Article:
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Mexico: In Search of the Thick-billed parrot

November 2, 2009

A hundred years ago, huge flocks of Thick-billed parrots filled the skies in the American Southwest on their yearly migrations from Mexico to the north, where they nested in the piñon forests of Arizona and New Mexico.

Hunters found great sport shooting them out of the sky, sometimes for food and sometimes for their feathers, but more often for their own puerile amusement. Today, these parrots are never seen north of the Rio Grande.

Areas of pristine old growth forest habitat still exist in the Mexican state of Chihuahua, high in the Sierra Madre Occidental, where the parrots come every spring to nest. Only a few hours drive from the city of Chihuahua visitors can experience the delight of their songs in the early morning as they leave their nests to search for food. North America map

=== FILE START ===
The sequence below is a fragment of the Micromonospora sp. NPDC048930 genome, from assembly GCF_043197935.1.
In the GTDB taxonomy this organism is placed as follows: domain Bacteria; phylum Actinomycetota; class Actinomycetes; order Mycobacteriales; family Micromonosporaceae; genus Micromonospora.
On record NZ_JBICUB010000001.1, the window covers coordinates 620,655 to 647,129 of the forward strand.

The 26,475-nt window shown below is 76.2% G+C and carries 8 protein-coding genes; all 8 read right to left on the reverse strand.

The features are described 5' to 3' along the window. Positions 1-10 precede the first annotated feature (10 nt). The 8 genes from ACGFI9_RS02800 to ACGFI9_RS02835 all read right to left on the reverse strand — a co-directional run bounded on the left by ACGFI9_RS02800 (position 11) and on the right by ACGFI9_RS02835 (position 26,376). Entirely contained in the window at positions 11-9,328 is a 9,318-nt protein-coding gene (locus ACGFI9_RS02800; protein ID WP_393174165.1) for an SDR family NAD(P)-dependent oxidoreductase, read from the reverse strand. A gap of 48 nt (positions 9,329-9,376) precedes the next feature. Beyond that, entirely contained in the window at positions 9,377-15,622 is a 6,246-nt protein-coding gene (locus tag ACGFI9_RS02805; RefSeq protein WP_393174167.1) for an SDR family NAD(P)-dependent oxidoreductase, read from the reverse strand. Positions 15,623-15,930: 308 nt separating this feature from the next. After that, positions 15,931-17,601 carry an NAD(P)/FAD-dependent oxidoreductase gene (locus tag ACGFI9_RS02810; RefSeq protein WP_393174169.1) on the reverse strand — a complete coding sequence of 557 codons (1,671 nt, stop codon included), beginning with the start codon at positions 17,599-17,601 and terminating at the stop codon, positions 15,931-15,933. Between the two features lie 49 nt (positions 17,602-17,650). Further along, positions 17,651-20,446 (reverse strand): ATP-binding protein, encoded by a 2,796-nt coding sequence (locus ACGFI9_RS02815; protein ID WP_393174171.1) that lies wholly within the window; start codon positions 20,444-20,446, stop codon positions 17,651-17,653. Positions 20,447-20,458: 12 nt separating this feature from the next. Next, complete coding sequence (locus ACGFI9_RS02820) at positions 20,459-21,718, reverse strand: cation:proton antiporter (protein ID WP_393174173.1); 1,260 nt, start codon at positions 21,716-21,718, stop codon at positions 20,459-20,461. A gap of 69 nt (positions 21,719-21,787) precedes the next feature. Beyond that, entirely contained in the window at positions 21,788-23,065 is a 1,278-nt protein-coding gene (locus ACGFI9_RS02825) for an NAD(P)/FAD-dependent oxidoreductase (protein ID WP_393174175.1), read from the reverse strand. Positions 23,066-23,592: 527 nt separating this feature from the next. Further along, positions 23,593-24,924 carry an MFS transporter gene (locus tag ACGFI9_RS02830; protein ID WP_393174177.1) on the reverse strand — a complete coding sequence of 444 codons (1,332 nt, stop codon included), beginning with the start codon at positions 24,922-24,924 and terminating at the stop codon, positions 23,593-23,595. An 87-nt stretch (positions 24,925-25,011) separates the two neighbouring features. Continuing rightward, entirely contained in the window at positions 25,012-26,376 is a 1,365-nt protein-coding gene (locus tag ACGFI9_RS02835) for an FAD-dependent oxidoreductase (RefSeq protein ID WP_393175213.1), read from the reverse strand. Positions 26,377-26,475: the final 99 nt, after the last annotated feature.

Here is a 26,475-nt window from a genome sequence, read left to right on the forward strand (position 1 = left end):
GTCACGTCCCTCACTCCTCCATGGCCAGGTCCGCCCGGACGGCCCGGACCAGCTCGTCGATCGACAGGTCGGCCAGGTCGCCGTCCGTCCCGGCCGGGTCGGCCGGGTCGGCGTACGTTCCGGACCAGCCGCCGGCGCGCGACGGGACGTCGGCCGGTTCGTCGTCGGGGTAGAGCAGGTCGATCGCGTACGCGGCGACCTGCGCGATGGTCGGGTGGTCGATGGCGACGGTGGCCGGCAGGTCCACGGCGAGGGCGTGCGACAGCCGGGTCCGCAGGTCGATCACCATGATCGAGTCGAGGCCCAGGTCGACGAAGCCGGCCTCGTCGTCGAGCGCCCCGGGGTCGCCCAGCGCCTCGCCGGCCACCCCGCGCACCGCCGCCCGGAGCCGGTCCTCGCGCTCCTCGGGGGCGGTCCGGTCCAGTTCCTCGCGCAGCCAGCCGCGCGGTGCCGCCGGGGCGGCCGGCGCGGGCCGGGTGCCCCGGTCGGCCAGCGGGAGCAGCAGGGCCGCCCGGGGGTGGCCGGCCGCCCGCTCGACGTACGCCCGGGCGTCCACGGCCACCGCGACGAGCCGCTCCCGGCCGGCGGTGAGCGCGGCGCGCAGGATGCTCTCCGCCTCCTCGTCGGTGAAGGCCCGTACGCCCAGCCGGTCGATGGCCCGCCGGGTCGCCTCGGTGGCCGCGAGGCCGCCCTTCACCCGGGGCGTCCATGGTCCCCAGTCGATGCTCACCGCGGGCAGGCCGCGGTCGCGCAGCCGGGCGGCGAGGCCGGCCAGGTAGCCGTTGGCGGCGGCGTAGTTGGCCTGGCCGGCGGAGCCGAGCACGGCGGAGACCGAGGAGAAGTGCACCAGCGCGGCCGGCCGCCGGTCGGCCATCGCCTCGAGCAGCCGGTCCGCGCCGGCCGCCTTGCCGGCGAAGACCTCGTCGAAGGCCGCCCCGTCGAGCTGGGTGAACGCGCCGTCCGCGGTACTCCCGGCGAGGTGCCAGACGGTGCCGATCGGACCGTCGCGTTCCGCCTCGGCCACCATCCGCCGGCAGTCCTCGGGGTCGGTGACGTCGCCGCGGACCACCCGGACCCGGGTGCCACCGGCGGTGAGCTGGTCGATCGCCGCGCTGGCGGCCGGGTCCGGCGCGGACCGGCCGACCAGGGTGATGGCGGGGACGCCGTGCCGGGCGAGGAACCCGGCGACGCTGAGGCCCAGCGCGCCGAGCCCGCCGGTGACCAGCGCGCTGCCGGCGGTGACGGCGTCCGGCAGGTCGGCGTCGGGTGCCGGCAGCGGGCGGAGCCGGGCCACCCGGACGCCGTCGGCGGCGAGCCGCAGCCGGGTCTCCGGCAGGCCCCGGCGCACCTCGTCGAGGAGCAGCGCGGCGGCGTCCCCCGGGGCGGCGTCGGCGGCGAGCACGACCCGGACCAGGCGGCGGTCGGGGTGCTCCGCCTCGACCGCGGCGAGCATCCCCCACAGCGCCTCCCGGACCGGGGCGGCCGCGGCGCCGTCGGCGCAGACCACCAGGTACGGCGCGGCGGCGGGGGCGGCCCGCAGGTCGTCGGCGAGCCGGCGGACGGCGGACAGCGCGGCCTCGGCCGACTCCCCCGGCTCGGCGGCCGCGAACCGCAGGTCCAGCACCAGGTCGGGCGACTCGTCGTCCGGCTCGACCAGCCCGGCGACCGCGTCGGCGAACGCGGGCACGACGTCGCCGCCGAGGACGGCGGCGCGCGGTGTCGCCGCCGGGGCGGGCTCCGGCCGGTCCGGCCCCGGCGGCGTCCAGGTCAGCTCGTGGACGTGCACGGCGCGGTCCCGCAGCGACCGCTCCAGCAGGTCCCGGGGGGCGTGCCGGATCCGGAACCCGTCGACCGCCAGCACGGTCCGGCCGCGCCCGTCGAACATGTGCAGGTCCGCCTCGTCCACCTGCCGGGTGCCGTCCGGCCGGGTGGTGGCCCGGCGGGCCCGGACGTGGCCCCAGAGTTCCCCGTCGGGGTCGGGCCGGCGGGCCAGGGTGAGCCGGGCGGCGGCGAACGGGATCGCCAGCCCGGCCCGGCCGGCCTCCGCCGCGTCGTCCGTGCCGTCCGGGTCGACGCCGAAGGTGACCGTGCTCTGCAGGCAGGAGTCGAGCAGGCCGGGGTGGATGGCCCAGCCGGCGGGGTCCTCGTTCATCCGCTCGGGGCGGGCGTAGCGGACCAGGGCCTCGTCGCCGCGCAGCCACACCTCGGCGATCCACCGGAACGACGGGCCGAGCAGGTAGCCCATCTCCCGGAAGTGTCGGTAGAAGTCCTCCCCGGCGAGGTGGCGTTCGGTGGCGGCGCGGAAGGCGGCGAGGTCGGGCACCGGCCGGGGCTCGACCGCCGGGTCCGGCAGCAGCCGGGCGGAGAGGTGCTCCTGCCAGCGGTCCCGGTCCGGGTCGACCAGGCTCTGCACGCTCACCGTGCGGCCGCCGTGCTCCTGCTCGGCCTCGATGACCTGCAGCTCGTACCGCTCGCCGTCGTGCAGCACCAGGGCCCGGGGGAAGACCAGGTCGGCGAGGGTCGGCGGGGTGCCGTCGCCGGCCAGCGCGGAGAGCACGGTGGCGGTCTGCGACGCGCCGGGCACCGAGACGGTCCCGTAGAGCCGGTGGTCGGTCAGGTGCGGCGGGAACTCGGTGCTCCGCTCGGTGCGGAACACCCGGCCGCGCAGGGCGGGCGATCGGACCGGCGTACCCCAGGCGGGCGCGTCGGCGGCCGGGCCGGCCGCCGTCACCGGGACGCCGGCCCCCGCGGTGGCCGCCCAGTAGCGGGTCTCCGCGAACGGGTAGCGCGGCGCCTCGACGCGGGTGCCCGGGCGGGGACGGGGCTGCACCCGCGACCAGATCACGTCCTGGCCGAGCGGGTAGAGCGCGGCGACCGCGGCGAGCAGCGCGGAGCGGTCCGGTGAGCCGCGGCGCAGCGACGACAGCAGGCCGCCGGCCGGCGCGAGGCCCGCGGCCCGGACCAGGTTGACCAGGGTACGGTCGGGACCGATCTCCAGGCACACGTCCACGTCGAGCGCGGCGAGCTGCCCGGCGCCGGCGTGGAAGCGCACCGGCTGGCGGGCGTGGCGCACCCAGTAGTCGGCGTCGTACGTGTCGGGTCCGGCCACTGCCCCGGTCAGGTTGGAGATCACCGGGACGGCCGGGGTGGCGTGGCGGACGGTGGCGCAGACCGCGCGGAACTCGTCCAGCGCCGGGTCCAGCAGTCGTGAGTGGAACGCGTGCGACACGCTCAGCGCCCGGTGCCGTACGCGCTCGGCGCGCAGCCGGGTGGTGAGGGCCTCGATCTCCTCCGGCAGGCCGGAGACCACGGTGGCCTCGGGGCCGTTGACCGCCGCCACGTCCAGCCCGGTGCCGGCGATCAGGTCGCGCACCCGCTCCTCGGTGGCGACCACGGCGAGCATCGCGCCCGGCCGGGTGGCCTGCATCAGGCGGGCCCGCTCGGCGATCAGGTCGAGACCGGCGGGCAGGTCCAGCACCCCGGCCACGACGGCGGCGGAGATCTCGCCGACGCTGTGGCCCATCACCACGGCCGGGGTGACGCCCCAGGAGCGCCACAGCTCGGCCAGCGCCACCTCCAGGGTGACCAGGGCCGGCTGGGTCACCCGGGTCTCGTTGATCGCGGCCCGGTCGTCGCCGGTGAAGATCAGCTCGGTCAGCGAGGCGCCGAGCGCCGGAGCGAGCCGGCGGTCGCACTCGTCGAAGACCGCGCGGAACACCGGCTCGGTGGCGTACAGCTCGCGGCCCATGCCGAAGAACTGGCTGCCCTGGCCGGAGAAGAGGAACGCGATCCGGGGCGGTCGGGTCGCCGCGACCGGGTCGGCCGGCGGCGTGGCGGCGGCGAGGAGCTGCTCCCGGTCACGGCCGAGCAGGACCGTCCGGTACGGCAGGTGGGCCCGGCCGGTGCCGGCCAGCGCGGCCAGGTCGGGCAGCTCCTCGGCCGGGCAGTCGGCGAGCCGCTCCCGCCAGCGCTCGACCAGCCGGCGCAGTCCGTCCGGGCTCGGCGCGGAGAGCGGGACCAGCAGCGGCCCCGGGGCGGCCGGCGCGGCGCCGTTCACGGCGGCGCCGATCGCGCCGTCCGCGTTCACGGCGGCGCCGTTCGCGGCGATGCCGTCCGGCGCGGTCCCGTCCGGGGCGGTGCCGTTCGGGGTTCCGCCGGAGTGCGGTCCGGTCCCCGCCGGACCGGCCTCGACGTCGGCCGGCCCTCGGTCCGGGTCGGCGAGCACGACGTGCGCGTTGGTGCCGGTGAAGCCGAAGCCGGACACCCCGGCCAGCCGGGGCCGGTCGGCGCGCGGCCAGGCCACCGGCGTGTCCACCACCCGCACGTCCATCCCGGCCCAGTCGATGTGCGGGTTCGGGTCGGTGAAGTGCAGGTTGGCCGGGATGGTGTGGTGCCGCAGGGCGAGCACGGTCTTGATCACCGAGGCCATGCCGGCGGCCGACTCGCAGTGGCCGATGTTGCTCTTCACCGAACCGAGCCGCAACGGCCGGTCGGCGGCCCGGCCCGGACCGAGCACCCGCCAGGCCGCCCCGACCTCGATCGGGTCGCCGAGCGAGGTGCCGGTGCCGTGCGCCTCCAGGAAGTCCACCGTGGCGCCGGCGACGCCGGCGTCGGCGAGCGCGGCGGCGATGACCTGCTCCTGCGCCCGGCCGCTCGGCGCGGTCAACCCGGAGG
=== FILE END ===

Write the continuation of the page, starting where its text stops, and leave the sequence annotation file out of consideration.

Mexico map

Pinon Forest
Piñon Forest – Prime Thick-billed Parrot habitat
The juniper and pine forests of Chihuahua are disappearing at an alarming rate due to illegal logging, but efforts are being made to work with local ejidos (communally-owned farmlands) to initiate birding and eco-tourism into the area. Such projects would provide a lucrative alternative to logging of the forests, and perhaps may one day contribute to the salvation of some of the last examples of this virgin habitat.
Pinon Forest

Pinon Forest

Ranch in Northern Mexico just south of Ciudad Juarez
Pinon Forest Homestead
Forest Homestead

Rock formations

Mysterious dolmen-like formations. Here the Thick-billed parrots drink water from tiny pools in the rocks.

Rock formations

Ben Brown
Dr. Ben Brown of the University of Texas at El Paso, talking with local people from a Sierra Madre ejido. Dr. Brown works with the Chihuahua Tourist Board, and is hoping to implement eco-tourism projects into the area.

Note from Kit: This piece originally appeared in and was produced with the assistance of Davarian Hall.


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